A man lounges on a couch, talking at an open laptop near him. A female therapist is on the other side of the image, sitting in a chair, taking notes in front of an identical laptop. The laptops are back to back, connecting the two people.

Therapy From Home

As I have mentioned before, I struggle with a pretty serious anxiety disorder and bipolar disorder. Obviously, this does not make managing IBS or any other life challenge any easier. On the contrary, it can make it much harder if I can’t manage my mental health.

Therapy from a distance

I generally see a therapist between once and 4 times per month on average during "normal" times. The pandemic has presented us with an environment that feels anything but "normal." Because of the importance of one-on-one therapy for me, it has become a frustration that most, if not all of the therapists where I live, are not offering in-person therapy sessions. After 15 years of depending on a private, comfortable, intimate environment, sitting directly across from my therapist, this idea of therapy from home, or video therapy (however you want to put it), made me very uncomfortable. To be honest, I resisted it until very recently. My excuse was that I wouldn’t be relaxed enough to benefit from the session. The end result was that I neglected my mental health for many months.

Warming up to telehealth

The problem was that I let fear and assumption take over and affect my choice. My ability to see the importance of therapy (in any form) in my life was hindered due to my preconceived ideas about this new process and my need for the familiar and the comfortable. I have spoken with friends that have IBS and anxiety issues and I have seen that many people felt the same way as I did about this change in the norm. It was actually through these conversations that I began to feel more comfortable about the idea of therapy from home. Knowing I wasn’t the only one who felt apprehensive and scared about the idea, gave me the courage to give it a try.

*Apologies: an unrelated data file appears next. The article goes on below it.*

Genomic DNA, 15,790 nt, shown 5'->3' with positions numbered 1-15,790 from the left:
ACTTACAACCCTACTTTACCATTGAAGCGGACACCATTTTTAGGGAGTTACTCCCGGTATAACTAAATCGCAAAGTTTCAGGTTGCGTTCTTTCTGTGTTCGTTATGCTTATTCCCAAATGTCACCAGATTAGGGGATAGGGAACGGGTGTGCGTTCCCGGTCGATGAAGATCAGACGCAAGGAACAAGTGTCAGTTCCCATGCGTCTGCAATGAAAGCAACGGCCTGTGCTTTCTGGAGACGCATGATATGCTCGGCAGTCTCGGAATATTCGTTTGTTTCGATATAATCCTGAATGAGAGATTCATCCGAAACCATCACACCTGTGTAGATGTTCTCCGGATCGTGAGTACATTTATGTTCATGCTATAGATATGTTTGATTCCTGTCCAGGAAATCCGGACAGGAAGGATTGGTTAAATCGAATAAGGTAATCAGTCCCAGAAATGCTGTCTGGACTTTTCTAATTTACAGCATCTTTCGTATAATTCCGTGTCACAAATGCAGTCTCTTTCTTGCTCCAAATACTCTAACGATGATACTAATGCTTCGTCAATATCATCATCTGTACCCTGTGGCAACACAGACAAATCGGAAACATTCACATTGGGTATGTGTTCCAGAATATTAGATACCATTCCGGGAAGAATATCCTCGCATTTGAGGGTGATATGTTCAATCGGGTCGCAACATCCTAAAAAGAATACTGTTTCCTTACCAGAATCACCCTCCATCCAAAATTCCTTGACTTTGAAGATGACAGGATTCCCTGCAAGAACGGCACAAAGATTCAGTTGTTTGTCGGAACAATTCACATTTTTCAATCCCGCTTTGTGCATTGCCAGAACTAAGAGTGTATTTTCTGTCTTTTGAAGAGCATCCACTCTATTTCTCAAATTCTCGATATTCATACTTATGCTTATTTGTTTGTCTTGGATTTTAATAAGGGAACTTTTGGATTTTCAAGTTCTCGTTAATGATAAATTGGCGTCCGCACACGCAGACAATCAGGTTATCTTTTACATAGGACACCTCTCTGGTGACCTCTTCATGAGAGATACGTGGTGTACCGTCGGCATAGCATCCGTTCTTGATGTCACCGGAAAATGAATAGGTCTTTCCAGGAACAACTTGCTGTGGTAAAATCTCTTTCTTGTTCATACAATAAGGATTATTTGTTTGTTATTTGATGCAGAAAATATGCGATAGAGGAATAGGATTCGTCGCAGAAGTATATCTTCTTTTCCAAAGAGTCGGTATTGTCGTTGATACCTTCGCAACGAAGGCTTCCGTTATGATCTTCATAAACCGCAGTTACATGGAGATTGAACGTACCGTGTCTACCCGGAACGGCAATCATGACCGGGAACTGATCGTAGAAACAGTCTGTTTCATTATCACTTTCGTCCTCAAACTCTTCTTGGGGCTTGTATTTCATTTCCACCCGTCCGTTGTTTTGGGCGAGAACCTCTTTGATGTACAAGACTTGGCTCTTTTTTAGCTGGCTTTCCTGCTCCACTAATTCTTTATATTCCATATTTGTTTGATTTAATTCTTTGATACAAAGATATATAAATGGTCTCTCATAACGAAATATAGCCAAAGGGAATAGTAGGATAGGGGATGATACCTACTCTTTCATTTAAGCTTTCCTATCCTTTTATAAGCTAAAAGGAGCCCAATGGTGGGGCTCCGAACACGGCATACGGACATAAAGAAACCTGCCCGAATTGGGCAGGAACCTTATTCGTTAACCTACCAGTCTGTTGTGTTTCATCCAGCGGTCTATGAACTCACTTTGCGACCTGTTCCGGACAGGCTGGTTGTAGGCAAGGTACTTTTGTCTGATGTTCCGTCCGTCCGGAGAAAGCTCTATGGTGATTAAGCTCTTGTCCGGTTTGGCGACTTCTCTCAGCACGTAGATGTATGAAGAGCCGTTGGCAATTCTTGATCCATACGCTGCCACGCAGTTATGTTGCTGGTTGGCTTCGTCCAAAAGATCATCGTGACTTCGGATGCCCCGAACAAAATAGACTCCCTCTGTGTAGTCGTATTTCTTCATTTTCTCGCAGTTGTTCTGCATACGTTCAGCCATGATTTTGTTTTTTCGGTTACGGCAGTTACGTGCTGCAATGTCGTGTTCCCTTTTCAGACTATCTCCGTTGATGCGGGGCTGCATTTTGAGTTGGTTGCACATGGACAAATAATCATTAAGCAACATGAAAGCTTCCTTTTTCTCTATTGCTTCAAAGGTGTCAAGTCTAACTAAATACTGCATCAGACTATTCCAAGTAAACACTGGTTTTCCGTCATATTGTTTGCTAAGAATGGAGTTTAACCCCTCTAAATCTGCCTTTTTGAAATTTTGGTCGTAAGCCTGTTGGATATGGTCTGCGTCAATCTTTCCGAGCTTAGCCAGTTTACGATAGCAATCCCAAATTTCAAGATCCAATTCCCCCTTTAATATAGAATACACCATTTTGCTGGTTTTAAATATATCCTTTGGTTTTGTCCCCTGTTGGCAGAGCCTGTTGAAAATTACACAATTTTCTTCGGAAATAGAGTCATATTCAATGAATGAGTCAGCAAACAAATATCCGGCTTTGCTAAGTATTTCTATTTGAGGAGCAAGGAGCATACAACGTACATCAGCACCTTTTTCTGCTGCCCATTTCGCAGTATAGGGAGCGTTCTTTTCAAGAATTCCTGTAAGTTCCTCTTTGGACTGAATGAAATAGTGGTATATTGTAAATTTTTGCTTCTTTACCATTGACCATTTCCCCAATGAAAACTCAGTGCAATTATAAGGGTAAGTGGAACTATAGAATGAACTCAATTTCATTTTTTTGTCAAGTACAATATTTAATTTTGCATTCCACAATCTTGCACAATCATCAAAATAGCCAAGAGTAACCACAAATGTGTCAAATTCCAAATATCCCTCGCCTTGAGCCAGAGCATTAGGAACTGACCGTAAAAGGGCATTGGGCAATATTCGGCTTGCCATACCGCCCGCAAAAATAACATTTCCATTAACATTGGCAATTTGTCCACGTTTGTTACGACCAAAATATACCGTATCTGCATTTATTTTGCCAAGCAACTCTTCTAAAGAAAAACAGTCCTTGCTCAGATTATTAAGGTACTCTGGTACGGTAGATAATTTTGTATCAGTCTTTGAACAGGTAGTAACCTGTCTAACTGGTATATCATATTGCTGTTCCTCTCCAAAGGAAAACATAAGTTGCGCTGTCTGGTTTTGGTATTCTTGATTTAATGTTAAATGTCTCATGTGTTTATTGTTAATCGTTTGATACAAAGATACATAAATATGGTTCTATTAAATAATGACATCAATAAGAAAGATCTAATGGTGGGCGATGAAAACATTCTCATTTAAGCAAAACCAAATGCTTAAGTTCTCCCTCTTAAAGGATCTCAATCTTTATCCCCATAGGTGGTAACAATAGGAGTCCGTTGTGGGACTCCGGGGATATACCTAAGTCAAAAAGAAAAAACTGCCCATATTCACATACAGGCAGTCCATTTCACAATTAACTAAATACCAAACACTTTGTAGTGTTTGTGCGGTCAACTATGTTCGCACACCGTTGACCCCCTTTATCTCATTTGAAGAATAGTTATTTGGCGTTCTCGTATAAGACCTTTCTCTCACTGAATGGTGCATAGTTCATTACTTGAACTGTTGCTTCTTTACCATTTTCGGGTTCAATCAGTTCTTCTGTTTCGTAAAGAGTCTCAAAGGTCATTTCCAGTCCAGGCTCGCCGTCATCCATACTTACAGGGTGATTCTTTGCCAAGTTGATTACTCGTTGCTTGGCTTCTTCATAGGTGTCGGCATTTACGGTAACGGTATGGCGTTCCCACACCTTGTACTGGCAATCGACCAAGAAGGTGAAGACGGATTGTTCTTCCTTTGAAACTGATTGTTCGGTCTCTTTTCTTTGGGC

Unfortunately, when the pandemic began, I was without a regular therapist that I had already developed a relationship. Therefore, I needed to hope that my first choice of the at-home therapist was going to be a good fit. As always, the search for a good therapist, may not work for everyone the first time out. Luckily, I found a wonderful therapist on the second try and we have been having video sessions for the last 4 weeks.

Importance of self-care with IBS

I’ve been very surprised at how effective and ultimately, very comfortable, this different mode of therapy can be. I also feel a little bit silly that I had been so adamant that it wouldn't work for me. So, I guess I’d ask that you remind yourself how important your mental health is in relation to managing other illnesses, like IBS, and all of the other challenges that life will inevitably present. As always, I am here to error for you. :-) If you have any questions or concerns please let me know.

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